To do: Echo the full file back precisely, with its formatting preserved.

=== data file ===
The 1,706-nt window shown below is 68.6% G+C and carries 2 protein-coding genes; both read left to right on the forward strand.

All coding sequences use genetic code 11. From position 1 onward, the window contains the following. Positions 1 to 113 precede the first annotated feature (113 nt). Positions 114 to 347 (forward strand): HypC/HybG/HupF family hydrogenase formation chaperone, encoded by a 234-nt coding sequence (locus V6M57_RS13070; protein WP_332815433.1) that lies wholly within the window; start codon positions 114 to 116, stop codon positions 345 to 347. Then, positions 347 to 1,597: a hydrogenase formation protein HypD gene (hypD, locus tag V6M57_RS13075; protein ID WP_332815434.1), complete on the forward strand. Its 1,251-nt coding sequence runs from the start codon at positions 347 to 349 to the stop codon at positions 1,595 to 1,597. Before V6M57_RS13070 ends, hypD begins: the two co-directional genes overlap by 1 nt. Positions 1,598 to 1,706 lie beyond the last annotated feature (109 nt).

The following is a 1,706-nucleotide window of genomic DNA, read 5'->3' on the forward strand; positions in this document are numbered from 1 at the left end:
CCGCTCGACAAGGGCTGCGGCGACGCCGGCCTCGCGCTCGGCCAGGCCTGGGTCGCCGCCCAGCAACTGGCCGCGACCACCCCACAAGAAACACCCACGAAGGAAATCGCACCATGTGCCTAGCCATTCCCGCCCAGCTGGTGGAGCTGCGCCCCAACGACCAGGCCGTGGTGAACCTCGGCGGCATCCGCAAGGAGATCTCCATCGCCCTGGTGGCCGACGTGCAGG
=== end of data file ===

The 1,706-nt window shown below is 68.6% G+C and carries 2 protein-coding genes; both read left to right on the forward strand.

All coding sequences use genetic code 11. From position 1 onward, the window contains the following. Positions 1 to 113 precede the first annotated feature (113 nt). Positions 114 to 347 (forward strand): HypC/HybG/HupF family hydrogenase formation chaperone, encoded by a 234-nt coding sequence (locus V6M57_RS13070; protein WP_332815433.1) that lies wholly within the window; start codon positions 114 to 116, stop codon positions 345 to 347. Then, positions 347 to 1,597: a hydrogenase formation protein HypD gene (hypD, locus tag V6M57_RS13075; protein ID WP_332815434.1), complete on the forward strand. Its 1,251-nt coding sequence runs from the start codon at positions 347 to 349 to the stop codon at positions 1,595 to 1,597. Before V6M57_RS13070 ends, hypD begins: the two co-directional genes overlap by 1 nt. Positions 1,598 to 1,706 lie beyond the last annotated feature (109 nt).

The following is a 1,706-nucleotide window of genomic DNA, read 5'->3' on the forward strand; positions in this document are numbered from 1 at the left end:
CCGCTCGACAAGGGCTGCGGCGACGCCGGCCTCGCGCTCGGCCAGGCCTGGGTCGCCGCCCAGCAACTGGCCGCGACCACCCCACAAGAAACACCCACGAAGGAAATCGCACCATGTGCCTAGCCATTCCCGCCCAGCTGGTGGAGCTGCGCCCCAACGACCAGGCCGTGGTGAACCTCGGCGGCATCCGCAAGGAGATCTCCATCGCCCTGGTGGCCGACGTGCAGG